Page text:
The second objective, which is the focus of this section, was to reflect critically on the strengths and limitations of the process and identify learning for future adaptation efforts. The context for this is that complex psychosocial interventions are difficult to design, implement and evaluate. Transporting them from one context to another adds another layer of complexity, with many such efforts resulting in null effects when trialled. Making too many or too few changes to the intervention, or failing to appreciate and address important contextual differences, are among the reasons given for such results (e.g., Movsisyan et al., 2021). Although often neglected, it is therefore important to document intervention adaptations and explore their impact on acceptability, implementation and outcomes (Chambers & Norton, 2016; Escoffery et al., 2018; Stirman et al., 2019). There is also a pressing need to document how adaptation guidance is used and reflect on its usefulness (Copeland et al., 2022). Cumulatively, such studies will further knowledge about how to adapt well and inform adaptation strategies (Chambers & Norton, 2016; Moore et al., 2021).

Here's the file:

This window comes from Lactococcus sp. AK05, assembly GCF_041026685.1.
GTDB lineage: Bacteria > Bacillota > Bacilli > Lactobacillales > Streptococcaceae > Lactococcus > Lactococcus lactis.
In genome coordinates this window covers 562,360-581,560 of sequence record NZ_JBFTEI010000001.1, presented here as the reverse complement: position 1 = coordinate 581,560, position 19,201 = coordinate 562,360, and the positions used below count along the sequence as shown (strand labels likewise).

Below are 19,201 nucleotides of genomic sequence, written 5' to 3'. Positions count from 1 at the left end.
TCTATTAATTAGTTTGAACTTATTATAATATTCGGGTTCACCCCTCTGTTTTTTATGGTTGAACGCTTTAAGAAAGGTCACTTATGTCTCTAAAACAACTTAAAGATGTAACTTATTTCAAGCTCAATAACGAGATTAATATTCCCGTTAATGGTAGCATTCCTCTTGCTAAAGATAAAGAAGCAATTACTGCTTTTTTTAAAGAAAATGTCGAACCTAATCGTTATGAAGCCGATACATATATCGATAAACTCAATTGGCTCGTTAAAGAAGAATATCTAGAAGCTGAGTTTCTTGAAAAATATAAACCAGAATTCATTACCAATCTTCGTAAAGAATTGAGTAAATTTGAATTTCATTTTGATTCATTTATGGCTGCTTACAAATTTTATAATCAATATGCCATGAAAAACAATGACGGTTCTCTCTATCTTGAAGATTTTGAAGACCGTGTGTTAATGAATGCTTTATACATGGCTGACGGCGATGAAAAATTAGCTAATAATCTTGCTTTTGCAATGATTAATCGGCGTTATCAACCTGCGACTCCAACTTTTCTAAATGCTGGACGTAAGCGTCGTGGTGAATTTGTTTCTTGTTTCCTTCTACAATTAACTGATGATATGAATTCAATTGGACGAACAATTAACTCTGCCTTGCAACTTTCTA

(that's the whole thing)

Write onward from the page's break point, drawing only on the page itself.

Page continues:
This article contributes to this endeavour by describing the process and results of the pre-implementation adaptation phase for an evidence-based intervention originating in Chicago and now implemented in London. As such, it captures the complexities and challenges of real-world intervention adaptation. Like the majority of studies describing or evaluating adaptation projects in health services and public health looked at by Movsisyan et al. (2021), the current study focused on a micro-level intervention, but in other ways it helps to address deficiencies in the evidence identified in that review. Unusually, it concerns a cross-continent adaptation (most such studies are within-country, especially in the US), describes the quality of evidence that informed program selection in the new setting and is specific about the rationale for different adaptations. Further, the program theory of change was central to the adaptation effort, as was consideration of multiple aspects of context in the new setting and how they or the program might need to be adapted to achieve an optimal fit. Also in contrast to studies in the Movsisyan et al. (2021) review, the adaptations made and described here were less about program content and more about implementation context.